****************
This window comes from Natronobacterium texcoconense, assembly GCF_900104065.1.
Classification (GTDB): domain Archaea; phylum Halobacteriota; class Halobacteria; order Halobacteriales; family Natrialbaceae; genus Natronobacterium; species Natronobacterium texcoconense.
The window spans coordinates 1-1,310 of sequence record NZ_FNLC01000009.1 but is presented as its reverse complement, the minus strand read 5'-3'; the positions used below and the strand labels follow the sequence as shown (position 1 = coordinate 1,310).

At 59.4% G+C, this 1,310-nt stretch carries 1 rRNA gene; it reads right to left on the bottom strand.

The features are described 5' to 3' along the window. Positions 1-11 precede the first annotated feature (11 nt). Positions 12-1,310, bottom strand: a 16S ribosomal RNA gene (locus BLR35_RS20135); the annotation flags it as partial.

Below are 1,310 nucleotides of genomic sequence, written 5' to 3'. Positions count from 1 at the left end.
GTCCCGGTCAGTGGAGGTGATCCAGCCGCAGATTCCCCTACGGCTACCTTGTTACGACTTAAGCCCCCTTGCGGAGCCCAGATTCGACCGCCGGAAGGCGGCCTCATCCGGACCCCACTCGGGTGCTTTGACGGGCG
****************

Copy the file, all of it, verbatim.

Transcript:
This window comes from Natronobacterium texcoconense, assembly GCF_900104065.1.
Classification (GTDB): domain Archaea; phylum Halobacteriota; class Halobacteria; order Halobacteriales; family Natrialbaceae; genus Natronobacterium; species Natronobacterium texcoconense.
The window spans coordinates 1-1,310 of sequence record NZ_FNLC01000009.1 but is presented as its reverse complement, the minus strand read 5'-3'; the positions used below and the strand labels follow the sequence as shown (position 1 = coordinate 1,310).

At 59.4% G+C, this 1,310-nt stretch carries 1 rRNA gene; it reads right to left on the bottom strand.

The features are described 5' to 3' along the window. Positions 1-11 precede the first annotated feature (11 nt). Positions 12-1,310, bottom strand: a 16S ribosomal RNA gene (locus BLR35_RS20135); the annotation flags it as partial.

Below are 1,310 nucleotides of genomic sequence, written 5' to 3'. Positions count from 1 at the left end.
GTCCCGGTCAGTGGAGGTGATCCAGCCGCAGATTCCCCTACGGCTACCTTGTTACGACTTAAGCCCCCTTGCGGAGCCCAGATTCGACCGCCGGAAGGCGGCCTCATCCGGACCCCACTCGGGTGCTTTGACGGGCG